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New regulations in UAE require social media influencers, websites and blogs to clearly identify sponsored content

UAE’s National Media Council has issued new regulations for advertisements in the country with details about online (or electronic) advertisements as well.

The guidelines require social media influencers to clearly mark the sponsored content, “Advertisement on social media, websites or blogs must be clearly defined. They should appear distinctive and independent from editorial and information material and it should be clearly disclosed whether the advert is a paid-for promotion,” said NMC in a statement. “Clear borders should be placed between the advertisement and other content and time intervals should be placed in the event of a broadcast.”

The newly issued guidelines also note that the hashtags to indicate that the post (examples: #advertisment, #paid_ad, #sponsored) is an advertisement should not be accompanied by too many other hashtags in a way that makes them hard to see, which is what many influencers try to do – buy them in an ocean of other hashtags. Now, the influencers will have to disclose if the content is sponsored at the beginning of the post.

“Disclosure must be made clearly in case there is any financial or in-kind payment by the issuing authority for publications or articles published on social media, websites or blogs,” noted the statement.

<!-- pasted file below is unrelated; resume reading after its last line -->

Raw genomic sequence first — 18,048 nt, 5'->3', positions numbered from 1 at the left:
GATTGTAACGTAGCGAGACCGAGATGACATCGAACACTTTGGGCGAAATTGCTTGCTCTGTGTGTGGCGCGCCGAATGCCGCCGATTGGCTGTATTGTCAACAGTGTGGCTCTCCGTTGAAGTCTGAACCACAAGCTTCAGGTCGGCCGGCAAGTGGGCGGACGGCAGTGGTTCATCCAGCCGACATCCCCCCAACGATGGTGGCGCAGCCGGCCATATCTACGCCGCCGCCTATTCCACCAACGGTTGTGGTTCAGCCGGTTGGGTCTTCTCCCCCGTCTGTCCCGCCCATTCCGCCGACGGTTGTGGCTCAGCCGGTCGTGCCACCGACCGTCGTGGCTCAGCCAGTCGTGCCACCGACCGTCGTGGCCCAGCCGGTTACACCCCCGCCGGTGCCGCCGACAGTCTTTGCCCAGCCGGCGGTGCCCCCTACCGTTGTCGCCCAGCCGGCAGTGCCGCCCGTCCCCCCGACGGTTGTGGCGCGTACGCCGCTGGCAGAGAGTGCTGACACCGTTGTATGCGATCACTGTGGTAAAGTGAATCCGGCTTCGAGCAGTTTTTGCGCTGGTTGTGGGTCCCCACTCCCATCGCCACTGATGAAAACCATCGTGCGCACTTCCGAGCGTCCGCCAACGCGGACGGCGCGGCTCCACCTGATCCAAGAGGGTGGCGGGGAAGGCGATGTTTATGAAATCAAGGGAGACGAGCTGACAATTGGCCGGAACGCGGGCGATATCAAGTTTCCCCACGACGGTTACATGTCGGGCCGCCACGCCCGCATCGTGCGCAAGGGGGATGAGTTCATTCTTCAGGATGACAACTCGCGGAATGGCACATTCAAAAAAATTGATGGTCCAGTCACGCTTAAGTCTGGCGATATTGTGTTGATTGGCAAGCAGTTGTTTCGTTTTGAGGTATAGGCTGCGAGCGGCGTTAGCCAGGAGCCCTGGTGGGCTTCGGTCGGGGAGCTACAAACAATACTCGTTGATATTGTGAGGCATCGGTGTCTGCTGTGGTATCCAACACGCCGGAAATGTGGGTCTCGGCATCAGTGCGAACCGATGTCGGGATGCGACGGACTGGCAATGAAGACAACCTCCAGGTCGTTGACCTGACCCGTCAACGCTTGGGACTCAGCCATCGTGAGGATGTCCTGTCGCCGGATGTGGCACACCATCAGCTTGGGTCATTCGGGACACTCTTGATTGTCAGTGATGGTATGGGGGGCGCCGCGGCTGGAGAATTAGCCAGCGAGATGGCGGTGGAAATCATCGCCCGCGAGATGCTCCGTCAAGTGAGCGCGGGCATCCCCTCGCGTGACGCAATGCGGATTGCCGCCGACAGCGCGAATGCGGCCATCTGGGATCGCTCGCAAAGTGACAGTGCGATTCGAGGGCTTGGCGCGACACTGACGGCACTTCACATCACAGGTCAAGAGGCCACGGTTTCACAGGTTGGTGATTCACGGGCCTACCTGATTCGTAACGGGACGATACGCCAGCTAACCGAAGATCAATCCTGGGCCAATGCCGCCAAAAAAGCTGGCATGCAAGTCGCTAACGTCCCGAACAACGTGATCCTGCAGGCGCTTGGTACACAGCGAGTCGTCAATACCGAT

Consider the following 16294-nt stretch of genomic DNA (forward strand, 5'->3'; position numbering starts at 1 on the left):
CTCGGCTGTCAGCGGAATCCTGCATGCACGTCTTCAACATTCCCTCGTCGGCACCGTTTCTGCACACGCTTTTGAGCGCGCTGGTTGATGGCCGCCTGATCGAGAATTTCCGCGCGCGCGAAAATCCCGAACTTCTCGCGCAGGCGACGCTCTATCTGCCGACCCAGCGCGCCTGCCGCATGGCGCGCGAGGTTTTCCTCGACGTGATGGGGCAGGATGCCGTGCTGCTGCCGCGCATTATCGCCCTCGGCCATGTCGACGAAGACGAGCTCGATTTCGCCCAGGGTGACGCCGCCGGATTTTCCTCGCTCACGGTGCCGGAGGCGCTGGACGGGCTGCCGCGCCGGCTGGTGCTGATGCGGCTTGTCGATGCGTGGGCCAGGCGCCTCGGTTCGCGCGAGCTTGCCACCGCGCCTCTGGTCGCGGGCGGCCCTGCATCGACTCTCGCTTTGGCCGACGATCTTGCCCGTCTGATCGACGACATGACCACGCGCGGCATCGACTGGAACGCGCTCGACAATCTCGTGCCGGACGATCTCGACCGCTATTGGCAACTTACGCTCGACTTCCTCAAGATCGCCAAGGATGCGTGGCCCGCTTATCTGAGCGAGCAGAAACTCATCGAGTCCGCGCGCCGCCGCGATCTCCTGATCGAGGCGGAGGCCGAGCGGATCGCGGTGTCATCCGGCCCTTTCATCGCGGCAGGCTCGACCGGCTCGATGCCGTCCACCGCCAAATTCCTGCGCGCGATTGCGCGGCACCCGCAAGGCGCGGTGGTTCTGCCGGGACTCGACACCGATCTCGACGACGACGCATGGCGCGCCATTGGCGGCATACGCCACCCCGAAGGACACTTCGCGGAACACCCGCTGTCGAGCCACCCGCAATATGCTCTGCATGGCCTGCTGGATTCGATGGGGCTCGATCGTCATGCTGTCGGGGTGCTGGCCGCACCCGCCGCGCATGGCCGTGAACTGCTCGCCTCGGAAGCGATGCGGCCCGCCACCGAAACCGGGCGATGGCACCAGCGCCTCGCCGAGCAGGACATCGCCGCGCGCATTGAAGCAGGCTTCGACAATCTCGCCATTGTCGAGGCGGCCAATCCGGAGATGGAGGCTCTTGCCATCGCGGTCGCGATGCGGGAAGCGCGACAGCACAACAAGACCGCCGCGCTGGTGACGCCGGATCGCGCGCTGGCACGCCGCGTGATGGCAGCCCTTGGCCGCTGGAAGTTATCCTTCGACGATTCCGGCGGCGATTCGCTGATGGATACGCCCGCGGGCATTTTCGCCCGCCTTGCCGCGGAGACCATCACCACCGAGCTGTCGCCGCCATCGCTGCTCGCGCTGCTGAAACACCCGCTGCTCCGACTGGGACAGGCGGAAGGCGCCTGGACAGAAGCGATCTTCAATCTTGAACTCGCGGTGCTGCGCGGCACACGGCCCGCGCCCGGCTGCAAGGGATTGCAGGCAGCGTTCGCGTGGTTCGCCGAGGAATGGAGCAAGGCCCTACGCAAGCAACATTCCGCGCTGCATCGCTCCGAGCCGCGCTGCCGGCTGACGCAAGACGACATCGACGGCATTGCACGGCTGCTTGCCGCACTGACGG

Speaking about the new document and its set of standards, Dr. Rashid Al Nuaimi, Executive Director Media Affairs at the council, said, “The rapid growth of the global media sector has seen the advertising sector in the UAE play an ever-increasing role in driving the economy. It contributes to the increase of product consumption which in turn leads to an increase in production output – a fundamental aspect of economic development. It also has an important role in terms of social utility, as effective advertising can support cultural heritage and the civilization of the state.”

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The violations of the guidelines will result in a fine of 5,000 dirham initially which must be paid within five days. If not, a fine of 100 dirham per day will be added to the original amount up to maximum total fine of 10,000 dirham. If the party repeats violation within a year, the fine will be doubled and capped at 20,000 dirham.

The guide also emphasizes that “advertisements must not be vague, ambiguous or unclear, should not contain false or misleading claims, should not use falsified images, should not exaggerate the product or service being advertised, should not lead to confusion with other names, products or activities, should not endorse criminal activity and should not violate the existing standards relating to media content and age classification.”

Earlier this year, the National Media Council had made it mandatory for for influencers to obtain a license if they earn a living from their blogs, websites, or social media. And before they could have this license, they’re supposed to have a trade license – which cost a total of 30,000 dirham.

Many influencers in the region have gotten away with their promotion of sponsored content disguised as regular posts – not anymore, in the UAE at least.

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